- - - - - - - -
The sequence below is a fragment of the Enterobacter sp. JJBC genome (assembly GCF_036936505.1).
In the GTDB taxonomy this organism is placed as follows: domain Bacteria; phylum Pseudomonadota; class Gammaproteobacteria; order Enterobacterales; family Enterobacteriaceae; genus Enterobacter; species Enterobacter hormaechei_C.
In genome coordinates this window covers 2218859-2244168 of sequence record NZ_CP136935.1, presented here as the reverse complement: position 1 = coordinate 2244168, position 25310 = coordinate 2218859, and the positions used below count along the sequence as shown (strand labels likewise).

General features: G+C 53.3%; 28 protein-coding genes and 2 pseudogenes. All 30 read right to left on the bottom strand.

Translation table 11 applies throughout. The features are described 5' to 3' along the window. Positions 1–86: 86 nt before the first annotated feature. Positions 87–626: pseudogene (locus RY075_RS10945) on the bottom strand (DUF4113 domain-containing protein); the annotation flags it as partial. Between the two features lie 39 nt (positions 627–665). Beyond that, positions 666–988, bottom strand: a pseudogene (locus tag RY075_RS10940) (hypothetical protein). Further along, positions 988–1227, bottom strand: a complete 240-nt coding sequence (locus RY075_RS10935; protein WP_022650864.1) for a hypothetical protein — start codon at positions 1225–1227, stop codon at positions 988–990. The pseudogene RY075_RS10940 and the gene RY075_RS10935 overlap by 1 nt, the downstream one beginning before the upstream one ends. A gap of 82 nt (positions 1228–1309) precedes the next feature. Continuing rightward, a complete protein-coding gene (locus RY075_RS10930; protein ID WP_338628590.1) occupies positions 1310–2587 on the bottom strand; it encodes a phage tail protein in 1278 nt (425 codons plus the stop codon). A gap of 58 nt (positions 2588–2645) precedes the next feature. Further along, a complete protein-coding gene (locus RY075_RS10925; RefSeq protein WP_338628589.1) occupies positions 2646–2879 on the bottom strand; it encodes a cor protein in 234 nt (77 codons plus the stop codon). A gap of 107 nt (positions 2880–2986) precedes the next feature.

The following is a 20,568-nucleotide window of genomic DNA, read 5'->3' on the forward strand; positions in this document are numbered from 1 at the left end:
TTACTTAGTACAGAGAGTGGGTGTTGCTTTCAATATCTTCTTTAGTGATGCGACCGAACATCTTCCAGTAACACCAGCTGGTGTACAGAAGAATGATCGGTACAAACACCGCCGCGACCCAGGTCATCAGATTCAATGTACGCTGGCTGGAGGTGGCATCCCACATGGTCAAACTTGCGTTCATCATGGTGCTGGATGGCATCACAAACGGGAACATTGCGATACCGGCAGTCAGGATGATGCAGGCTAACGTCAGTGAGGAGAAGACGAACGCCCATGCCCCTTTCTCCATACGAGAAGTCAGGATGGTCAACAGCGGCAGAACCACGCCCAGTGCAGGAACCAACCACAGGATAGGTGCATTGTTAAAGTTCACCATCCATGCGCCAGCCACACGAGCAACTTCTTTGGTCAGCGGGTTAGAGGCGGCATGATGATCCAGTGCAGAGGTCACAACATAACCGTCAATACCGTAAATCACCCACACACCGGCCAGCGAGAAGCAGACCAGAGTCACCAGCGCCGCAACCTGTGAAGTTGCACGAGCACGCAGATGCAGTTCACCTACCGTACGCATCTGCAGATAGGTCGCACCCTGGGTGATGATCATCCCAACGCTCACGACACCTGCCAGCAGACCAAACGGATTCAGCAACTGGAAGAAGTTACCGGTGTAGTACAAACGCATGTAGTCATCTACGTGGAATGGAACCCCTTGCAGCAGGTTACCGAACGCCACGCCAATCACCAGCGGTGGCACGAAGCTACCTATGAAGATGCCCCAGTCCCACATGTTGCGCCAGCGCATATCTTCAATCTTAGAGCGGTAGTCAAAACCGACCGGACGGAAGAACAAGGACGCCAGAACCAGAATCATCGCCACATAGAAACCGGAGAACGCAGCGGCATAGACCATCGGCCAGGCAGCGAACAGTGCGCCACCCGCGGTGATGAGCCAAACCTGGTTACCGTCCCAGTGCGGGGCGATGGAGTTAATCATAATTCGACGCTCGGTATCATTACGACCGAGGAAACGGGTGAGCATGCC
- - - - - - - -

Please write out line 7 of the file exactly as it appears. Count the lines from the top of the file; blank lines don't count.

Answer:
TTACTTAGTACAGAGAGTGGGTGTTGCTTTCAATATCTTCTTTAGTGATGCGACCGAACATCTTCCAGTAACACCAGCTGGTGTACAGAAGAATGATCGGTACAAACACCGCCGCGACCCAGGTCATCAGATTCAATGTACGCTGGCTGGAGGTGGCATCCCACATGGTCAAACTTGCGTTCATCATGGTGCTGGATGGCATCACAAACGGGAACATTGCGATACCGGCAGTCAGGATGATGCAGGCTAACGTCAGTGAGGAGAAGACGAACGCCCATGCCCCTTTCTCCATACGAGAAGTCAGGATGGTCAACAGCGGCAGAACCACGCCCAGTGCAGGAACCAACCACAGGATAGGTGCATTGTTAAAGTTCACCATCCATGCGCCAGCCACACGAGCAACTTCTTTGGTCAGCGGGTTAGAGGCGGCATGATGATCCAGTGCAGAGGTCACAACATAACCGTCAATACCGTAAATCACCCACACACCGGCCAGCGAGAAGCAGACCAGAGTCACCAGCGCCGCAACCTGTGAAGTTGCACGAGCACGCAGATGCAGTTCACCTACCGTACGCATCTGCAGATAGGTCGCACCCTGGGTGATGATCATCCCAACGCTCACGACACCTGCCAGCAGACCAAACGGATTCAGCAACTGGAAGAAGTTACCGGTGTAGTACAAACGCATGTAGTCATCTACGTGGAATGGAACCCCTTGCAGCAGGTTACCGAACGCCACGCCAATCACCAGCGGTGGCACGAAGCTACCTATGAAGATGCCCCAGTCCCACATGTTGCGCCAGCGCATATCTTCAATCTTAGAGCGGTAGTCAAAACCGACCGGACGGAAGAACAAGGACGCCAGAACCAGAATCATCGCCACATAGAAACCGGAGAACGCAGCGGCATAGACCATCGGCCAGGCAGCGAACAGTGCGCCACCCGCGGTGATGAGCCAAACCTGGTTACCGTCCCAGTGCGGGGCGATGGAGTTAATCATAATTCGACGCTCGGTATCATTACGACCGAGGAAACGGGTGAGCATGCC